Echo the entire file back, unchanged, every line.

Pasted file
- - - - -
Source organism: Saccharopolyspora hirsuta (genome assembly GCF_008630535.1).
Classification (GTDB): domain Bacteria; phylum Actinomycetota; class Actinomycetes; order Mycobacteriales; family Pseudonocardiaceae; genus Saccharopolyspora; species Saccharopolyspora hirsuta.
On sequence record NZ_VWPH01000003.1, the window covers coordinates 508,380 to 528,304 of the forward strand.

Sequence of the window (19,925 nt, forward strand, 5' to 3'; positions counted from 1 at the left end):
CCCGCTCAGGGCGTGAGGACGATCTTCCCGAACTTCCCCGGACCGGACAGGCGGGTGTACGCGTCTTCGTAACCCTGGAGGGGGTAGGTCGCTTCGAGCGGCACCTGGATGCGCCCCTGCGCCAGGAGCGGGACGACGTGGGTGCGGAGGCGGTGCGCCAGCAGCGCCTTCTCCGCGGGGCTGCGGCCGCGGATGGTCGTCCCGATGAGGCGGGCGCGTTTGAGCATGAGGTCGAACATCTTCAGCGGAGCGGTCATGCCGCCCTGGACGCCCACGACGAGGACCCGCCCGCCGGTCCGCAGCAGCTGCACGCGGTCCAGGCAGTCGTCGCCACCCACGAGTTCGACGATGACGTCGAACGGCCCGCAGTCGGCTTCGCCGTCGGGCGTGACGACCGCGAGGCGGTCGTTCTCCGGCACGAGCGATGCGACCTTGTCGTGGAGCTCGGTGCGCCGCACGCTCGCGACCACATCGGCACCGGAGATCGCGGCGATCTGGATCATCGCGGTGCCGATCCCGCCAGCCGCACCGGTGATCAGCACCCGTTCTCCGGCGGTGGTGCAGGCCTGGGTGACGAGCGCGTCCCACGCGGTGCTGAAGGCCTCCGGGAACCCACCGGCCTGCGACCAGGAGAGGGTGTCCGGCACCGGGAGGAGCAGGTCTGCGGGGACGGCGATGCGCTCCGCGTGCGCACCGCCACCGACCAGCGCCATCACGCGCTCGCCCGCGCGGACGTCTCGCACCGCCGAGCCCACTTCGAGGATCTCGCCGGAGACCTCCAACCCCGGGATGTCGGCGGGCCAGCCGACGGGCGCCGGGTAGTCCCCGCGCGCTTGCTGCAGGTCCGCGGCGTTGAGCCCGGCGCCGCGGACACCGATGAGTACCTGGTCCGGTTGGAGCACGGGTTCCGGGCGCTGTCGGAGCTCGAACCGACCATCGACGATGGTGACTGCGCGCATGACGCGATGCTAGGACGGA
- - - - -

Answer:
Source organism: Saccharopolyspora hirsuta (genome assembly GCF_008630535.1).
Classification (GTDB): domain Bacteria; phylum Actinomycetota; class Actinomycetes; order Mycobacteriales; family Pseudonocardiaceae; genus Saccharopolyspora; species Saccharopolyspora hirsuta.
On sequence record NZ_VWPH01000003.1, the window covers coordinates 508,380 to 528,304 of the forward strand.

Sequence of the window (19,925 nt, forward strand, 5' to 3'; positions counted from 1 at the left end):
CCCGCTCAGGGCGTGAGGACGATCTTCCCGAACTTCCCCGGACCGGACAGGCGGGTGTACGCGTCTTCGTAACCCTGGAGGGGGTAGGTCGCTTCGAGCGGCACCTGGATGCGCCCCTGCGCCAGGAGCGGGACGACGTGGGTGCGGAGGCGGTGCGCCAGCAGCGCCTTCTCCGCGGGGCTGCGGCCGCGGATGGTCGTCCCGATGAGGCGGGCGCGTTTGAGCATGAGGTCGAACATCTTCAGCGGAGCGGTCATGCCGCCCTGGACGCCCACGACGAGGACCCGCCCGCCGGTCCGCAGCAGCTGCACGCGGTCCAGGCAGTCGTCGCCACCCACGAGTTCGACGATGACGTCGAACGGCCCGCAGTCGGCTTCGCCGTCGGGCGTGACGACCGCGAGGCGGTCGTTCTCCGGCACGAGCGATGCGACCTTGTCGTGGAGCTCGGTGCGCCGCACGCTCGCGACCACATCGGCACCGGAGATCGCGGCGATCTGGATCATCGCGGTGCCGATCCCGCCAGCCGCACCGGTGATCAGCACCCGTTCTCCGGCGGTGGTGCAGGCCTGGGTGACGAGCGCGTCCCACGCGGTGCTGAAGGCCTCCGGGAACCCACCGGCCTGCGACCAGGAGAGGGTGTCCGGCACCGGGAGGAGCAGGTCTGCGGGGACGGCGATGCGCTCCGCGTGCGCACCGCCACCGACCAGCGCCATCACGCGCTCGCCCGCGCGGACGTCTCGCACCGCCGAGCCCACTTCGAGGATCTCGCCGGAGACCTCCAACCCCGGGATGTCGGCGGGCCAGCCGACGGGCGCCGGGTAGTCCCCGCGCGCTTGCTGCAGGTCCGCGGCGTTGAGCCCGGCGCCGCGGACACCGATGAGTACCTGGTCCGGTTGGAGCACGGGTTCCGGGCGCTGTCGGAGCTCGAACCGACCATCGACGATGGTGACTGCGCGCATGACGCGATGCTAGGACGGA